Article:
In the first of the two teams' 19 meetings, the Royals jumped away to a 4-1 lead, but frittered it away as the frigid evening progressed. Actually, the issue was settled by the fifth inning because neither team scored in its last four innings.
"It just wasn't a good night for us, top to bottom," the Royals' Billy Butler said. "That's just the way it was. We just didn't execute on either side of the ball very good."
The best news of the night for the Royals was the third inning, when they shed the rust of two off-days and pounded out five straight hits off Tigers right-hander Max Scherzer.
Salvador Perez led off with a single to right field and Chris Getz did likewise, ending an 0-for-13 skid that began right after he belted a home run at Atlanta. Alex Gordon doubled down the right-field line for the first run. Alcides Escobar and Butler each cracked an RBI single and Eric Hosmer lofted a sacrifice fly to deep center field. Scherzer ended the inning by getting Lorenzo Cain on a double-play grounder, but the Royals were ahead, 4-1.
However, Royals starter Wade Davis couldn't hold it.
"I don't think the weather was any factor," Davis said. "I just fell behind everybody and didn't make pitches. And even when I did make pitches, they hit 'em. When you get a team like that, that can swing the bats well and you give 'em any opportunity to score runs like I did, they're going to do it."
The Tigers got two runs back in their half of the third, when Miguel Cabrera hit a mighty double off the center-field wall, Prince Fielder walked, Victor Martinez ripped an RBI double and Jhonny Peralta singled in a run.
The inning ended strangely when, on Peralta's hit, right fielder Jeff Francoeur's throw reached the catcher so far ahead of Martinez that he merely veered away from the plate and retreated to the dugout. Perez wasn't even obliged to tag Martinez because he conceded the out.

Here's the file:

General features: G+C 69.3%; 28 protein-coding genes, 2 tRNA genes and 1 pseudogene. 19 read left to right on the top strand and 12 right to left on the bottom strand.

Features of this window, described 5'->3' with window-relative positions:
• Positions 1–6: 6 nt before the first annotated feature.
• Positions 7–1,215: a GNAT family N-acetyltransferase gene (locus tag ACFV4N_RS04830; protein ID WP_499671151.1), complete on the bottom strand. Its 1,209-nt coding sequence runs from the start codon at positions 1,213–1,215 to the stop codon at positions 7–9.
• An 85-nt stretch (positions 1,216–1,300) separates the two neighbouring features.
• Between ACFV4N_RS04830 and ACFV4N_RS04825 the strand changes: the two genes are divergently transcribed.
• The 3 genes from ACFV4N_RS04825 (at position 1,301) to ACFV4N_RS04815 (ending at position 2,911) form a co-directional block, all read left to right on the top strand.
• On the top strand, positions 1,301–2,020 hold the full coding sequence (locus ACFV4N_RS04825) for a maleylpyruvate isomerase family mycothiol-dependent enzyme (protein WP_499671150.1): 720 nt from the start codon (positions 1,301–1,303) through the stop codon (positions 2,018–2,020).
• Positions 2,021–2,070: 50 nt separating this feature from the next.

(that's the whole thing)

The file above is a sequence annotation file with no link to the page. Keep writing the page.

"Trust me, it was a really long year for me last year, so I won't do anything stupid. If I'm out, I'm out. If I'm safe, I'm safe," said Martinez, who missed last season due to knee surgery.
"I saw the catcher getting the ball and I was almost halfway to the plate. There's no reason to run over the catcher, no reason to try to do anything stupid. I want to keep playing baseball."
So it was 4-3 and things crumbled for Davis and the Royals in the fourth inning. There were two on and one out, when Torii Hunter rapped what looked like an inning-ending double-play grounder to third baseman Mike Moustakas. But the ball skipped through Moustakas for an error and instead of the Royals running into the dugout, the Tigers were running around the bases.
Three batters later, Davis found himself behind, 6-4, and being replaced by Luis Mendoza, brought out of dry dock after not pitching in 11 days. He walked the first two batters, forcing in the Tigers' seventh run of which four were unearned.
"The first two hitters I faced, I was out of rhythm," Mendoza said. "It feels good in the bullpen, but in the real game, it's tough. I just tried not to get hurt. Maybe I should've attacked the hitters more."
But he was credited with 2 1/3 scoreless innings and is scheduled to start Sunday's game against Cleveland.
The Royals had a juicy opportunity in the fifth, when they loaded the bases with no outs against Scherzer. Butler tapped into a forceout at the plate before Hosmer drew a run-producing walk. That was it, though, because Scherzer struck out both Cain and Moustakas.
"You get bases loaded like that and you've got to capitalize on it," Butler said.
The Royals were just 4-for-11 with runners in scoring position.
"We had some chances," manager Ned Yost said. "Under tough conditions, I thought we had some good at-bats and I thought Hoz looked great, looked much better."
Hosmer, just 4-for-17 previously on the trip, had a perfect night with a double, a sacrifice fly and two walks. He and Cain both walked with two outs in the seventh to provide the Royals with their last gasp. With Moustakas, a left-handed batter coming up, Tigers manager Jim Leyland bypassed left-hander Phil Coke and brought in right-hander Joaquin Benoit instead.
"Unconventional," Leyland said and explained: "I brought Benoit in to face Moustakas instead of Coke, because Moustakas has hit him pretty good (3-for-7). He's 1-for-6 off Benoit, and we feel that Benoit's pretty good with lefties. It wasn't that I didn't trust Coke to get him out. It's just that you're going to use two pitchers there if he doesn't get him, because they have Francoeur and Perez behind him. That's why that move was made."
It worked. Moustakas popped out, sky-high, to Fielder.
Benoit added a perfect eighth and the game ended with as much of a Hollywood finish as Detroit can muster. Jose Valverde, the flamboyant closer who was unceremoniously bounced by the Tigers after last season, was brought back from Class A after signing a Minor League deal just three weeks ago.
Giving a standing ovation with a sprinkling of boos, Valverde returned with a 1-2-3 ninth and a save.
"I was impressed that he threw that well, having limited appearances and no Spring Training," Yost said.